The lowered targets do provide breathing space for environmental regulation and enforcement to catch up, says Yuan Xu, an assistant professor at Chinese University of Hong Kong who has studied China’s shale policies.

“The regulatory system is relatively weak and not fully enforced in China,” Xu says. Officials in China’s county-level governments, who ostensibly oversee environmental practices in their jurisdictions, “don’t have enough equipment, and their budget is very tight,” he says.

China’s Ministry of Environmental Protection (MEP) is aware of the regulatory problems. In a 2013 paper presented at a conference in Calgary, Alberta, three ministry employees analyzed the state of regulations for shale gas, which is considered an unconventional resource, and found them lacking.

“Currently, environmental supervision regarding shale gas development in China mainly references the regulations and technical guidelines developed for conventional resources,” Li Tong, Xueshuang Zhou, and Haisheng Li wrote at the time. These policies “do not fully consider the specific environmental issues brought by this new mineral resource.”

The authorities have “yet to consider environmental protection, ecological and human health impacts” when selecting sites for shale development, and no research has been conducted on pollution levels from China’s shale developments, they wrote. Some products of fracking are not regulated in China, including methane.

Another problem is the safe disposal of wastewater from fracking, which is currently not regulated in China, the ministry researchers wrote. Water that is pumped underground during drilling comes back to the surface as salty water, Yang says. “That is not a pollutant as defined by China’s regulation,” he explains. “That’s a loophole given to the companies.” Fracking wastewater can also contain radioactive substances, heavy metals, and hydrocarbons.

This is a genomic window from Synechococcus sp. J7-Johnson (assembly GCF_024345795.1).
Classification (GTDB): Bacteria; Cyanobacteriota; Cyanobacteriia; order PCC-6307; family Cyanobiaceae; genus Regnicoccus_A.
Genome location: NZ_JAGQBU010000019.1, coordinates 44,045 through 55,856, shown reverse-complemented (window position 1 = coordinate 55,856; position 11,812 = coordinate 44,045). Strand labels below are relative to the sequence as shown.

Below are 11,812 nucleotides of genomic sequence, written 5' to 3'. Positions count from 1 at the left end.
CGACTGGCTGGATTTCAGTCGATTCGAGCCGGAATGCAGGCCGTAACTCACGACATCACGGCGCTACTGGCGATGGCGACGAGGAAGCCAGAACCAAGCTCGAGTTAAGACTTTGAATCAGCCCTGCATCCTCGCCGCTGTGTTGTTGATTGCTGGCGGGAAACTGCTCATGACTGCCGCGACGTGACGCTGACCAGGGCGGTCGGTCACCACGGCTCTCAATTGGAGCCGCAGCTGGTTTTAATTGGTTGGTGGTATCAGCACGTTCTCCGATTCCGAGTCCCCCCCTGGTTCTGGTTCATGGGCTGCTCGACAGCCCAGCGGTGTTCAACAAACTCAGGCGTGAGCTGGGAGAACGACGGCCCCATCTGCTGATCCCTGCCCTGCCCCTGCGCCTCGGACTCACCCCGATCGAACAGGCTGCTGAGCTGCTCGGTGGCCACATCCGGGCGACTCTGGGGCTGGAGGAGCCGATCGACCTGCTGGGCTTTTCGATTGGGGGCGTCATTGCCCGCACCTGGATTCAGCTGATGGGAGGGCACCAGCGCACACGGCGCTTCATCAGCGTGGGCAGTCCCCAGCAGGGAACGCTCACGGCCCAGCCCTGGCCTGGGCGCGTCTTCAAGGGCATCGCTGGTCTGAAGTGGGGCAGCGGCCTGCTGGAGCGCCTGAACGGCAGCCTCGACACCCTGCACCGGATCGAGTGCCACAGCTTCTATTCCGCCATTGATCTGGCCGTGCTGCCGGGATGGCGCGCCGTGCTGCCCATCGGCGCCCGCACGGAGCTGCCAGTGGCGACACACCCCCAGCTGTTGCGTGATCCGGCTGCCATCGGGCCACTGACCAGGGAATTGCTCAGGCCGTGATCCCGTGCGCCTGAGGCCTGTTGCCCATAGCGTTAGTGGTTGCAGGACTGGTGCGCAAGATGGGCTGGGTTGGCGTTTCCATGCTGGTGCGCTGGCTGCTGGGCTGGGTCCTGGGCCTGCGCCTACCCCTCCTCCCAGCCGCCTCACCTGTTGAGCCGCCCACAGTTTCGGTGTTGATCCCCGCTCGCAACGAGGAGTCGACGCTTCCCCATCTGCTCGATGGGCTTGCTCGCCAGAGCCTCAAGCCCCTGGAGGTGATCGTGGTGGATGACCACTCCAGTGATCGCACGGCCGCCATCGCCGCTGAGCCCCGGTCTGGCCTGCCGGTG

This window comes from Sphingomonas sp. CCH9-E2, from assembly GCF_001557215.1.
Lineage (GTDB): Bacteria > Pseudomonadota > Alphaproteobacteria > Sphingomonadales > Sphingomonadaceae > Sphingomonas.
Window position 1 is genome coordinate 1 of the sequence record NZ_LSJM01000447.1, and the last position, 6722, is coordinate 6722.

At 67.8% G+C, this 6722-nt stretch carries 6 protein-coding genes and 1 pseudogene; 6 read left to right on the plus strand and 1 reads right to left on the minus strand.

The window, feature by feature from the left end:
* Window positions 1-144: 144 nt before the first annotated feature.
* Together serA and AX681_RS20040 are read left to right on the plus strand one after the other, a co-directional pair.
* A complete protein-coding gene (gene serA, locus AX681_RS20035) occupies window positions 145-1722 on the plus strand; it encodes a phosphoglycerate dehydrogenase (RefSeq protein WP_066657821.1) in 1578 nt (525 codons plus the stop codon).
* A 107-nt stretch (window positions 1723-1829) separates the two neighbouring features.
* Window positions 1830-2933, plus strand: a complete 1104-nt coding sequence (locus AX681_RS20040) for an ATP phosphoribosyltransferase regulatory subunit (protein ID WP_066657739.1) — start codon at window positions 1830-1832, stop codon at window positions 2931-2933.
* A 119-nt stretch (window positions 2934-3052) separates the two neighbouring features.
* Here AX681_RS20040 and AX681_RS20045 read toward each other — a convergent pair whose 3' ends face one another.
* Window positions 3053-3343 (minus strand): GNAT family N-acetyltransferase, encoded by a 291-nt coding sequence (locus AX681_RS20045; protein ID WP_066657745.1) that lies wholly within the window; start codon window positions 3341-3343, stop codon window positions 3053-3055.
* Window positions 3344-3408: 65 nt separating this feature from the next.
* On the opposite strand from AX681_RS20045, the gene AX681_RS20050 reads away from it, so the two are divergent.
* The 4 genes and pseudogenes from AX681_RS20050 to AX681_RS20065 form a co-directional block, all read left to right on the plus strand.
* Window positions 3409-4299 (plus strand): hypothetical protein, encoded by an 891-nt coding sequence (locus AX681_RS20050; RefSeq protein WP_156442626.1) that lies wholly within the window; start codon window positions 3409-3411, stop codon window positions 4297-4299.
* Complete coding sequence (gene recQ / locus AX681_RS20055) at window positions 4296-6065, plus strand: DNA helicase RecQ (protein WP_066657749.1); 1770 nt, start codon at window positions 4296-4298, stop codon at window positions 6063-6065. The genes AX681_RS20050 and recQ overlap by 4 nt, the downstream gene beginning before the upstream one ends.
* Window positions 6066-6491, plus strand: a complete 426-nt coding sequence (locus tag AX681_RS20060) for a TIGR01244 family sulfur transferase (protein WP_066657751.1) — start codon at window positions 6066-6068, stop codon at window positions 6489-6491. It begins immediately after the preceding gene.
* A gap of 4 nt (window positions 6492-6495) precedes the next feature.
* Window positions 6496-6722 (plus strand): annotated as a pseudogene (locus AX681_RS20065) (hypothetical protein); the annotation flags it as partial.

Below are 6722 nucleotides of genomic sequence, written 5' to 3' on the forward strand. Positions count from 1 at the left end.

MEP has been conducting fieldwork in Sichuan province to try to understand, and eventually manage, shale development, Yang has learned. His contacts at the ministry tell him that they are working on regulations to govern the sector, but it is not clear when they would be implemented.

However, MEP, as well as NEA, could find its ability to regulate hampered by two companies with more political power than it has: Sinopec Group and China National Petroleum Corp., the state-owned giants of China’s energy sector. The heads of these companies, Yang says, “can talk with the premier directly.”

Shale gas has the potential to feed the chemical industry as well as the energy sector, but China’s chemical industry is not expected to benefit significantly from shale gas. In the U.S., increased supplies of ethane, a component of shale gas, have lowered the cost of this primary feedstock for U.S. chemical and plastics companies, spurring up to $100 billion in new investments in the petrochemical industry, according to an IHS report. China’s plastics industry, on the other hand, relies primarily on oil-based naphtha as its main feedstock.

In addition, according to consulting firm McKinsey & Co., most shale wells discovered in China have been “dry,” which means the natural gas is mostly methane and contains only low amounts of profitable, liquefiable gases such as ethane, propane, and butane.

In the meantime, foreign companies continue to partner with Chinese shale gas firms, bringing their expertise and experience to the nascent industry. One of the latest is the U.S.-based well-completion pioneer FTS International. Last year, it established a joint venture with Sinopec, called SinoFTS, to provide shale gas development services in the Sichuan Basin.

The entry of specialized fracking equipment manufacturers marks a new stage of shale exploitation in China, a direction that even some environmentally conscious people say is necessary for the country.

“What can we do?” Yang asks, laughing. “The only thing is to import gas from Russia, Burma, Pakistan. And you never know when they will cut your supply. We don’t have choices. That’s why we use coal.”